As mentioned earlier, the Santos family is cursed. Rosa’s pregnant grandmother, Milagros (Mimi), leaves Cuba with her husband in a small boat he constructed, but while navigating the dangerous waters, he drowns. Mimi gives birth to Rosa’s mother, and together the two of them make a home for themselves in Port Coral. In Port Coral, Mimi keeps herself occupied by being the town’s curandera or a healer.
father was a sailor, who owned a boat at the Port Coral Marina,
however when Rosa’s mother is pregnant, her father goes missing at
sea. Rosa is born without knowing her father or grandfather. Rosa’s
mother is an artist who travels all over the U.S painting murals, but
when Rosa turns 9, her mother decides to permanently leave her with
her grandmother. Unlike Mimi, who deals with her trauma by healing
others, Rosa’s mother’s solution to her trauma is to keep moving,
only staying in Port Corral as long as necessary.
Santos family curse is more of an inherited trauma passed down
through the generations. The citizens of Port Coral know that Rosa
should never go near the ocean, and when Rosa develops a friendship
with Alex, the viejitos begin to gossip about them because he is a
I wish I could have a concrete answer on whether this curse ends up effecting Rosa’s life, but the story ends before I could find out. The story concludes on a hopeful note, and I believe the Santos women are working to heal from their trauma.
Besides the small-town vibe of Port Coral, this book also has a lovely description of food. I was very much craving a Cuban pastelito throughout various points in the novel. I might just have to make a trip to the local Cuban bakery. If you have not had the pleasure of trying a guava pastelito or Cuban food, in general, I highly recommend you try it. It’s delicious.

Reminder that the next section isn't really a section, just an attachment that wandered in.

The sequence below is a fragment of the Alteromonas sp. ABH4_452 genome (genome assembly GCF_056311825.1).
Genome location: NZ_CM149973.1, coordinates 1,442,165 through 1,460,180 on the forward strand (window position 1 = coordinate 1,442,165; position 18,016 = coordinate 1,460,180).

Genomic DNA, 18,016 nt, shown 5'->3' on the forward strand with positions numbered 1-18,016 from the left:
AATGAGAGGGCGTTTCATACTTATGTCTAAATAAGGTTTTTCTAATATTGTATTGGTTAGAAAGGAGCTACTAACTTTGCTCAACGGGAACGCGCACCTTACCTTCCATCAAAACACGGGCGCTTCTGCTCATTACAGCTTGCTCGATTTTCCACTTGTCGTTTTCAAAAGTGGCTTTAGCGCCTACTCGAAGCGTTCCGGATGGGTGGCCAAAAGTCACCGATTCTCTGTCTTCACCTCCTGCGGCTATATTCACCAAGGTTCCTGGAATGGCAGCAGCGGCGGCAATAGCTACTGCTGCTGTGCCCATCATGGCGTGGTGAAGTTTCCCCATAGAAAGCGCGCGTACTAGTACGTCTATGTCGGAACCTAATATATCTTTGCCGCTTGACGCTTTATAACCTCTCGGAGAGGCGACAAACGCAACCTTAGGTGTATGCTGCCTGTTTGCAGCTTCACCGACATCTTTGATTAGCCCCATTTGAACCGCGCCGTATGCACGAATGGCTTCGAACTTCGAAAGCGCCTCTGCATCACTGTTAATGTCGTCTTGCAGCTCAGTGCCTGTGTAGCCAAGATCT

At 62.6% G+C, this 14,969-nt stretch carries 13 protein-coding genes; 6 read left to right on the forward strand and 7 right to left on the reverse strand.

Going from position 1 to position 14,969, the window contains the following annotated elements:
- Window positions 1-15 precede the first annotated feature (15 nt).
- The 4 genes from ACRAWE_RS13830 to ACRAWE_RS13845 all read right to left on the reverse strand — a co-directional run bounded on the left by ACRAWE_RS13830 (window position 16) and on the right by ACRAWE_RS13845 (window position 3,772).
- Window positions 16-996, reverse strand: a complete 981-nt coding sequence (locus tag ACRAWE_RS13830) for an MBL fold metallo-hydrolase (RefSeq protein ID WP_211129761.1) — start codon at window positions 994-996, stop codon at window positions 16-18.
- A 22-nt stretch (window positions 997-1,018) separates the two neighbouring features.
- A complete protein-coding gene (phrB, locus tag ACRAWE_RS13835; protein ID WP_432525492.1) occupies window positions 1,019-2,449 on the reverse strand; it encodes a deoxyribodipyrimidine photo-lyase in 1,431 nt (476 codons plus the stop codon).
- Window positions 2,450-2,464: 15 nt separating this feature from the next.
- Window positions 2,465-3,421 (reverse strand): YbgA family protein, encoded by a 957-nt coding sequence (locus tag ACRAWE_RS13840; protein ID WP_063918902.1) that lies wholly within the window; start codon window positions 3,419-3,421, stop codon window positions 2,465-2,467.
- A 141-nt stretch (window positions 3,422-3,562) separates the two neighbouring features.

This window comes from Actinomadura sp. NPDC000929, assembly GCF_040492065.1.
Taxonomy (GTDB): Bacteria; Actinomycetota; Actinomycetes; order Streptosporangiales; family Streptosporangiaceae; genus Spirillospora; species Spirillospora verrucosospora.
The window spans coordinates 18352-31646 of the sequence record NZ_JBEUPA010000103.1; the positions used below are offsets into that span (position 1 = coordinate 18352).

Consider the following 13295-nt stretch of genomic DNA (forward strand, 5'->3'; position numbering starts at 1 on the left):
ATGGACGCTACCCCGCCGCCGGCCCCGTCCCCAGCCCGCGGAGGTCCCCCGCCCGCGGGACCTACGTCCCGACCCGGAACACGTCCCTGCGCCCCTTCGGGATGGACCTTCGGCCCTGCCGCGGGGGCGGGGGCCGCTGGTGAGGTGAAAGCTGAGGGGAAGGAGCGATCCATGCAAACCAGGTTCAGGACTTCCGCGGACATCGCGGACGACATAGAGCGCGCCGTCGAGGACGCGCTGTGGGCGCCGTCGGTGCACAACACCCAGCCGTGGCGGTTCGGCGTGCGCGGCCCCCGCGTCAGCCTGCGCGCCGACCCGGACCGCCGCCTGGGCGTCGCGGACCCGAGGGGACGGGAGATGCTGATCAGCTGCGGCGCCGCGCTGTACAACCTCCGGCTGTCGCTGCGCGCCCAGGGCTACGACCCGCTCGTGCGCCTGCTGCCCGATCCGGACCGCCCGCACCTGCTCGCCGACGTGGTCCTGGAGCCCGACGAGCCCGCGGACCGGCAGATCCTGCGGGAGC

“Mrs. Peña delivered a shrimp ceviche served alongside plátano chips still warm from the fryer and crispy chicharrones”
“She left, and I spooned a mountain of ceviche onto a plátano and shoved it in my mouth. The lime and salt sang together in a concert.”
Don’t Date Rosa Santos is a great book to binge read. The plot is interesting, but so are the different characters. If you want a good read for Latinx Heritage Month, Don’t Date Rosa Santos is the perfect book.
fragrant aroma of pork stewing with garlic and chiles
out of my deep sleep. The
best kind of mornings started like this. My
stomach grumbled just imaging myself devouring a bowl of steaming
pozole and munching away on a crunchy tostada.
lay in bed for a few more moments allowing my eyes to blink and
adjust to the morning light before I kicked the covers off and rolled
myself off the bed, feet first. Ama
always said I must have been a cat in another life because despite,
flinging myself off my bed, I always landed on my feet. I
felt a soft hum vibrate
and I glanced down
cat Gabriel, who lay
curled up in his small bed on the floor. I had startled him out of
Gabriel but I smell pozole,” I
apologized to my friend. I
all the way to my dresser and grabbed my socks.
Normally I wouldn’t have bothered with
covering my feet as I preferred walking around
the house barefoot, but we were in deep fall and mornings sometimes
felt more like winter. Touching
my bare feet onto the cold hardwood floor felt like walking on melted
padded my way over to the kitchen in my pale pink socks and by the
abundance of sunlight, already streaming in through the open
curtains, I realized morning had come and gone; and I had continued
Just the way I liked it. Behind
me, I heard the soft tip-tapping of Gabriel’s nails on the wooden
floor as the ball of fur followed me. Given that he had a stronger
sense of smell than I did, it was odd that he hadn’t bothered to
escape my room until now.